I’m consciously looking for clients and business partners who are genuinely curious about the people they work with, and want to develop friendly, caring relationships at work. They want to have relaxed, engaging and insightful conversations, knowing that it’s not just a nicer way to work, but also good for the whole team as well as the business.

In open and inclusive cultures, where team members show their true personalities and express themselves freely and honestly, we see stronger work relationships and higher performance. We see greater trust, commitment and cohesion, as well as more flowing communication and collaboration. Members work more productively and innovate and solve problems better. And by the way, they also love their work more.

However, not everyone can drop their guard and open up, just because they are invited to do so. We all have a colourful personal history, with a fair amount of conditioning to overcome.

I certainly find it challenging to show more of my personality on cue. I actually have a humorous, cheeky side, which my close friends and family see a lot of. However, expressing my playful nature in professional settings doesn’t always come naturally to me.

This is a pity because I know it would improve my communication and relationships with my clients and audience. (In fact, I started to write this article with the intention of making it a playful and fun read, and I feel I’ve failed spectacularly. I’m writing at home, alone – I might add.)

So instead of some witty jokes, I’d like to share a few ideas about helping your people to show their true personalities.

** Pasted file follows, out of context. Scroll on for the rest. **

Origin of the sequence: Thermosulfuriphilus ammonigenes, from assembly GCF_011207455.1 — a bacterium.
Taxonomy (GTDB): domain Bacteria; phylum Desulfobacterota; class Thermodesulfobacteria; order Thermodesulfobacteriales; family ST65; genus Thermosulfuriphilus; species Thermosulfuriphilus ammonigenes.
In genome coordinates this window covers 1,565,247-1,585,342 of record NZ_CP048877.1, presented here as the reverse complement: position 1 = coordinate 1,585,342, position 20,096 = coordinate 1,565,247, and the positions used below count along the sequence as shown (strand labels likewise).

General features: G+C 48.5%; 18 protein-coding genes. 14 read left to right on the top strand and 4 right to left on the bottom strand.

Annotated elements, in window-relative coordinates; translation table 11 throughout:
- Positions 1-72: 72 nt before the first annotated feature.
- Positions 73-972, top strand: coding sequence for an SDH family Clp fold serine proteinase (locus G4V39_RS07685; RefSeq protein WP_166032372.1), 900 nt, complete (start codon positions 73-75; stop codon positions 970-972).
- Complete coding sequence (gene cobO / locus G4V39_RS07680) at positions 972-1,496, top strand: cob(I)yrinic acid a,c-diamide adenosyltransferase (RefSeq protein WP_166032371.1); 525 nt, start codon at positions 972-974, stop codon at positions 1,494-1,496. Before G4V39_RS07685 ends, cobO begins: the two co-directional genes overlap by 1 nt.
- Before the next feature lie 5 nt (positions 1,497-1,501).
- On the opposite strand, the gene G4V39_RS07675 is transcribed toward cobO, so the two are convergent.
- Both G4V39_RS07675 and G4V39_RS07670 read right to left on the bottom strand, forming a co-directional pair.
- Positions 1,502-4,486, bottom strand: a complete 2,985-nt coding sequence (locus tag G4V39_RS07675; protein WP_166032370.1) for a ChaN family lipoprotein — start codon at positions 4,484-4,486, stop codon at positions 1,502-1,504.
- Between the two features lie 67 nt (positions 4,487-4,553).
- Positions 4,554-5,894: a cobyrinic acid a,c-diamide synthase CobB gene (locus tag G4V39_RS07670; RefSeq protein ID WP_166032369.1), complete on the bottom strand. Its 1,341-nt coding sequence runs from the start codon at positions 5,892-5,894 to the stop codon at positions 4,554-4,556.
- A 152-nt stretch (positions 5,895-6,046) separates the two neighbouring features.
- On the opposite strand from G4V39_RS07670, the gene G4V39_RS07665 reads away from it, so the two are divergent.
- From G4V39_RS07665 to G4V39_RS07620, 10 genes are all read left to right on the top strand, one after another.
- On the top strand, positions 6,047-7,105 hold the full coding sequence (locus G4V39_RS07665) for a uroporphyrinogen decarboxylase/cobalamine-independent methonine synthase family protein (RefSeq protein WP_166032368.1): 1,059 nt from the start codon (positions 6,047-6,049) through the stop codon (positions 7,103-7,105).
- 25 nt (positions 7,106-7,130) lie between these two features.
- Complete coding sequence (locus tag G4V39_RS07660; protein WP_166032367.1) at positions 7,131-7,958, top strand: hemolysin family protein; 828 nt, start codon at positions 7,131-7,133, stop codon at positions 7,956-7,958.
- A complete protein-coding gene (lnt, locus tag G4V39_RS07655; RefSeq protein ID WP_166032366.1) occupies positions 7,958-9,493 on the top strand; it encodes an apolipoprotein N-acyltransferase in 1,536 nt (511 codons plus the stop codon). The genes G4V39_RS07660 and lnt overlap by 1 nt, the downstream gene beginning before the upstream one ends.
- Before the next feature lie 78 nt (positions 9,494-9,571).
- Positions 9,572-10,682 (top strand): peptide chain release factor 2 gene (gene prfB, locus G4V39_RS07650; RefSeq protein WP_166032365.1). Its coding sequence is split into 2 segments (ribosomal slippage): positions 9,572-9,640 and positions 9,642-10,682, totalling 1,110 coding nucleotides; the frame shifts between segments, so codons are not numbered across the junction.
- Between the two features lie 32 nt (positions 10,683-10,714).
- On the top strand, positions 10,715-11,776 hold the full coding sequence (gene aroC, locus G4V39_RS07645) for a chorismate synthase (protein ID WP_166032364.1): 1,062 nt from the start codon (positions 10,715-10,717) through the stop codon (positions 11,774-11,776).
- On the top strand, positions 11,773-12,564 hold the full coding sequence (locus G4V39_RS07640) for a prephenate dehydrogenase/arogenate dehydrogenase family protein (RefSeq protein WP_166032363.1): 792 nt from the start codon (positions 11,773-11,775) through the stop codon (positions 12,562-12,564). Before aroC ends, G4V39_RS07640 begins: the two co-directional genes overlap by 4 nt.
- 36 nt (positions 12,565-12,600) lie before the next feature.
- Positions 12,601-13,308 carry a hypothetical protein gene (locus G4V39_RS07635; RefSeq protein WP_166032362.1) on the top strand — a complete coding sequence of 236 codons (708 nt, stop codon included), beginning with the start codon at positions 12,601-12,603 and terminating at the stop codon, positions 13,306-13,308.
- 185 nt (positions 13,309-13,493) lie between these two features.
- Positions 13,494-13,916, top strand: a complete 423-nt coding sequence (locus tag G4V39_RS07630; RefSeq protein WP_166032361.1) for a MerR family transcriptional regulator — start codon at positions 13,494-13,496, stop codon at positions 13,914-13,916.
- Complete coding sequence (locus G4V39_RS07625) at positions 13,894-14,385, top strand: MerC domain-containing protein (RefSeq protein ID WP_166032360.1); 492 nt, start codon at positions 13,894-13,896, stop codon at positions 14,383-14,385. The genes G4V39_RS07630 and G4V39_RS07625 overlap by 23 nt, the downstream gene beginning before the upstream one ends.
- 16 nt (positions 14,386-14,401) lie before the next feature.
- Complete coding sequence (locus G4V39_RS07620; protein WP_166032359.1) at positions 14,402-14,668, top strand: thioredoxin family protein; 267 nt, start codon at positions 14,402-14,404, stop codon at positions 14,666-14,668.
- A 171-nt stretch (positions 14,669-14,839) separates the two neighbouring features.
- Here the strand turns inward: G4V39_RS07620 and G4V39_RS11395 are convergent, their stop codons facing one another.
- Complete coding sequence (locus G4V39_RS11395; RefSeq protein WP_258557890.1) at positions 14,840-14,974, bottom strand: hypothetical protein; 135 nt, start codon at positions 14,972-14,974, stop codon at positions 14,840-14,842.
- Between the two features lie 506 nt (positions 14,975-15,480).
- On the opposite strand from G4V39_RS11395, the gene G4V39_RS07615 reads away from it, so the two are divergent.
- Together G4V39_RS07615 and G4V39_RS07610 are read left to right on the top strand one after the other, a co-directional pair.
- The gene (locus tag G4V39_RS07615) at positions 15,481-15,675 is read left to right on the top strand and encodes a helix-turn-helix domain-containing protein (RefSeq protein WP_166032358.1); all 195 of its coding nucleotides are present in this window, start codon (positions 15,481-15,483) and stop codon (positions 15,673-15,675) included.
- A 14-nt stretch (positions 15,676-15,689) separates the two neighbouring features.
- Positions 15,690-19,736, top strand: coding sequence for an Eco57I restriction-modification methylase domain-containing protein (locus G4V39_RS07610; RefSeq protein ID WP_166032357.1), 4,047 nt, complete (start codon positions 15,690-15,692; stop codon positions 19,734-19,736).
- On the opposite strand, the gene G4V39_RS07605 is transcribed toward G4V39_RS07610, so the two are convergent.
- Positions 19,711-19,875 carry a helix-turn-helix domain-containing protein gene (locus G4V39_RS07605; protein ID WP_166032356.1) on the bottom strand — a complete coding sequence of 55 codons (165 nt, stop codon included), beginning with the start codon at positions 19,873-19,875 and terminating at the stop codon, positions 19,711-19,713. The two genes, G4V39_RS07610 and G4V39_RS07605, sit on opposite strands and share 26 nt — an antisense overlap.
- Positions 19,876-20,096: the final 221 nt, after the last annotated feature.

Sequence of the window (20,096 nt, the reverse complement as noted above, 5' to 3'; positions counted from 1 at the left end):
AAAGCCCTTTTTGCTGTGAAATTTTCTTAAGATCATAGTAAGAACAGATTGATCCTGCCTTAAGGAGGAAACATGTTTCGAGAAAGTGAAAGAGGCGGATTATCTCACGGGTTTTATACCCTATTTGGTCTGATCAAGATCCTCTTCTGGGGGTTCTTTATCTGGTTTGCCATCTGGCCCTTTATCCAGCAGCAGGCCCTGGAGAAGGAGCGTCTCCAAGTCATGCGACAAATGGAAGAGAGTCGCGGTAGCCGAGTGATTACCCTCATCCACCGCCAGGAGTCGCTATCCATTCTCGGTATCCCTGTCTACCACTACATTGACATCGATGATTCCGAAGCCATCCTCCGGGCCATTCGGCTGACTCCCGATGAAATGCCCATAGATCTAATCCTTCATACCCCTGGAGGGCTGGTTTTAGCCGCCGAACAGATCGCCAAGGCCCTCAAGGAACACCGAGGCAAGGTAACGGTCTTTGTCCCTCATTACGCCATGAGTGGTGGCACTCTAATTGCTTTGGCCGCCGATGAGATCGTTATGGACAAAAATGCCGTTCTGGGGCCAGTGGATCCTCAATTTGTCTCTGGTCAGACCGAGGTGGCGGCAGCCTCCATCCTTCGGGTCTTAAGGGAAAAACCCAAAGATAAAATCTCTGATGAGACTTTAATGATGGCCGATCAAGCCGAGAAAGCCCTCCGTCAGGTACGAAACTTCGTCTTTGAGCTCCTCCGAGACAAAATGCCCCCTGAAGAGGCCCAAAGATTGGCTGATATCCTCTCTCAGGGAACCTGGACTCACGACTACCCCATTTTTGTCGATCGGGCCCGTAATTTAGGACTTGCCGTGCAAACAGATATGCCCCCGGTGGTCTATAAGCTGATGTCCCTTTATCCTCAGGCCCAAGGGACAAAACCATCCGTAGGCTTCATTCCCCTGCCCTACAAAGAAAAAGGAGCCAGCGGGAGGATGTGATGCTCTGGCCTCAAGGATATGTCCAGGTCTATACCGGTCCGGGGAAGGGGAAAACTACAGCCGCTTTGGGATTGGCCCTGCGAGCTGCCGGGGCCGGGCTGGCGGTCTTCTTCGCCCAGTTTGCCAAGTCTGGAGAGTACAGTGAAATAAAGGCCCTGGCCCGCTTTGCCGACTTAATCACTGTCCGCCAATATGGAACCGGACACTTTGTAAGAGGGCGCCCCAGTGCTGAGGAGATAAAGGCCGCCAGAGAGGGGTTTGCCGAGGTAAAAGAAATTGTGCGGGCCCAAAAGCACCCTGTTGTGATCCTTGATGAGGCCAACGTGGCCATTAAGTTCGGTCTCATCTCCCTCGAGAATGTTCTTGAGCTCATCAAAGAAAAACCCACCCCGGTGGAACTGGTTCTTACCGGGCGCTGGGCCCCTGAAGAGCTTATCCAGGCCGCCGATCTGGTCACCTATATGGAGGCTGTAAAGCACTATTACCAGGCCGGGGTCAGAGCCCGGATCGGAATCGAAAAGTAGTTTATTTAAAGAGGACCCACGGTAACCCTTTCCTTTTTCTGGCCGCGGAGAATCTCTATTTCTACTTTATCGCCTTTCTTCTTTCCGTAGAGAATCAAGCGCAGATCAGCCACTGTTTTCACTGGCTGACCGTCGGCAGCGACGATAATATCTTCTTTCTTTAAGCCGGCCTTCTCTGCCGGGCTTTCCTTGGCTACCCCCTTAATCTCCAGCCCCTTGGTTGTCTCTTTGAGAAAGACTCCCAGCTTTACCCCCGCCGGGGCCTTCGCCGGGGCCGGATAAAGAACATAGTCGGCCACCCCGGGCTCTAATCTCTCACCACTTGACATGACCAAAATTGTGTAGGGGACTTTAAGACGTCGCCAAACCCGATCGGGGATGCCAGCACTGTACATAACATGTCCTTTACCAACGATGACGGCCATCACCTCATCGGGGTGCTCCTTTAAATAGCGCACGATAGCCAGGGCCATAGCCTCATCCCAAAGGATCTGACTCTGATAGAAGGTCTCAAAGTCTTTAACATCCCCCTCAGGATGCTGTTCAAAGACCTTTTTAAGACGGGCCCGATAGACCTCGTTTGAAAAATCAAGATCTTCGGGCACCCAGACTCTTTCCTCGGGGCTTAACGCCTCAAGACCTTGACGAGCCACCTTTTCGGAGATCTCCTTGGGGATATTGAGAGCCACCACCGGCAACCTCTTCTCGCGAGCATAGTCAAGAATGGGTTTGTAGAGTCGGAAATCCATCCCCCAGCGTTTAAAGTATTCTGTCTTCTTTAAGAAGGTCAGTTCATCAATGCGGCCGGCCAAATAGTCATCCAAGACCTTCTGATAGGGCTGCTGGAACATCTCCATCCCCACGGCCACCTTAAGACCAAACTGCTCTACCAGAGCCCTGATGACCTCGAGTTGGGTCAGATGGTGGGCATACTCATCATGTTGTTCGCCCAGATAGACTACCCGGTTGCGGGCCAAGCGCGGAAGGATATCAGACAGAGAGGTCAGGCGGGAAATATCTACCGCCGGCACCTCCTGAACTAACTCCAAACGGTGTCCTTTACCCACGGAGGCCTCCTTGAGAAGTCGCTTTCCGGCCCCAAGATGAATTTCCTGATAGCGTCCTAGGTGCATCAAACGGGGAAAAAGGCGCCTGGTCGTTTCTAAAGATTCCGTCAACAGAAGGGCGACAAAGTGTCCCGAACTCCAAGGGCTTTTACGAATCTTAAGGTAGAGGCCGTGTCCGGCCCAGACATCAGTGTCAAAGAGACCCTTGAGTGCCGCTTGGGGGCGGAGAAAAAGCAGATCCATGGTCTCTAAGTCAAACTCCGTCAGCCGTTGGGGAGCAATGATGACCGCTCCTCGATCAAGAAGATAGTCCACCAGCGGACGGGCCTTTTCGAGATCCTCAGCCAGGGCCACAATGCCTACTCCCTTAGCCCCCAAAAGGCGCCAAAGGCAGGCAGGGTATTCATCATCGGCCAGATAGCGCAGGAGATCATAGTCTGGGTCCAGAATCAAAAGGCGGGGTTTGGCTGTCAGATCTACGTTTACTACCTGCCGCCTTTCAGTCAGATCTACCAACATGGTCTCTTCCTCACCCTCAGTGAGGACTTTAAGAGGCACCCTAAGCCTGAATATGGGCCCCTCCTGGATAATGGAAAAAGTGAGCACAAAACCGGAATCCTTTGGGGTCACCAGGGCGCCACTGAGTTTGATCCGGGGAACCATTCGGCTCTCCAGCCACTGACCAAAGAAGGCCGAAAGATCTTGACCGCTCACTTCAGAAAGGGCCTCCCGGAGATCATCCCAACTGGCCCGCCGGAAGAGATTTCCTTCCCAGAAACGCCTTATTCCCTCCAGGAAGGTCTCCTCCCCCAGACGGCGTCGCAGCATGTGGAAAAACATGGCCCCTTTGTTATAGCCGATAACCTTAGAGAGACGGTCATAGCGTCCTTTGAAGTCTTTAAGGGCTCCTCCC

• A social and friendly environment can work miracles. People tend to be more open and in their element when catching up with likeminded mates and bouncing ideas and jokes off each other. (This works for me too, so I tend to be more cheeky and audacious around people on a similar wavelength.)
  • A comfortable, safe and nurturing place make it easier for everyone to relax and forget their concerns about what could go wrong. This is why people tend to act more naturally in casual conversations, especially in informal settings.
  • Where there is honesty and authenticity, people crack more jokes, and you hear more laughter. And the reverse is also true – in an environment that embraces humour and laughter, people tend to express themselves more honestly and authentically.
  • Playing creates an open state of mind. A good game turns your attention away from what could go wrong towards what could go right. It expands your thinking and entices you to push boundaries. Through playing, you can often get to know people – and yourself – better than through disciplined work.

So here is a quick recipe.

Step 1. Encourage your team members to chat, play games, crack jokes and laugh. Step 2. Create an environment that sends the right messages – one that is social, relaxed, playful and fun.

Are you concerned that your team might take work less seriously, as a result? You’re more likely to find that they get more done, and propel your business further, with a heightened work ethic. (I’ll write more on these topics later.)

And when the sad day comes for one of your team members to move on, you won’t be saying goodbye with a sense of regret. Because you won’t be wondering how things could have been different if you’d each allowed the other to see your true selves.